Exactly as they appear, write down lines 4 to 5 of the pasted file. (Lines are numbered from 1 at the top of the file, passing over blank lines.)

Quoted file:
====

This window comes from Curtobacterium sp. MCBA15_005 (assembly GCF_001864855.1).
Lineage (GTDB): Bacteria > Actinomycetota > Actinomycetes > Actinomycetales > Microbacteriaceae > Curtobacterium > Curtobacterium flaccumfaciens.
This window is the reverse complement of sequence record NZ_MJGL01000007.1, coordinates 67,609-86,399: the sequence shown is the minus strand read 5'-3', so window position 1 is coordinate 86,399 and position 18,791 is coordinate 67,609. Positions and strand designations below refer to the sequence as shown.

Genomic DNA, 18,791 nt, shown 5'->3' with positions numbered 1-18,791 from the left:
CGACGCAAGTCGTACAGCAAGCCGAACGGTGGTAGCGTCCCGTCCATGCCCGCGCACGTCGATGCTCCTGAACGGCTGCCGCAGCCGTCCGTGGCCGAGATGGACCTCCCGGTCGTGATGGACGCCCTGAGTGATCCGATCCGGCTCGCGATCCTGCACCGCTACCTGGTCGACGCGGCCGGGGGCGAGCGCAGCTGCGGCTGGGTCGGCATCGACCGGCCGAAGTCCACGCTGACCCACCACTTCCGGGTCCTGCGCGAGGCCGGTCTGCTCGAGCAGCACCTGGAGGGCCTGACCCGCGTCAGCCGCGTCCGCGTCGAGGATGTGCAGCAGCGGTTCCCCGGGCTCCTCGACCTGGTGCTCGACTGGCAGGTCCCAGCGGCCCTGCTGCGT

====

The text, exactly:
Genomic DNA, 18,791 nt, shown 5'->3' with positions numbered 1-18,791 from the left:
CGACGCAAGTCGTACAGCAAGCCGAACGGTGGTAGCGTCCCGTCCATGCCCGCGCACGTCGATGCTCCTGAACGGCTGCCGCAGCCGTCCGTGGCCGAGATGGACCTCCCGGTCGTGATGGACGCCCTGAGTGATCCGATCCGGCTCGCGATCCTGCACCGCTACCTGGTCGACGCGGCCGGGGGCGAGCGCAGCTGCGGCTGGGTCGGCATCGACCGGCCGAAGTCCACGCTGACCCACCACTTCCGGGTCCTGCGCGAGGCCGGTCTGCTCGAGCAGCACCTGGAGGGCCTGACCCGCGTCAGCCGCGTCCGCGTCGAGGATGTGCAGCAGCGGTTCCCCGGGCTCCTCGACCTGGTGCTCGACTGGCAGGTCCCAGCGGCCCTGCTGCGT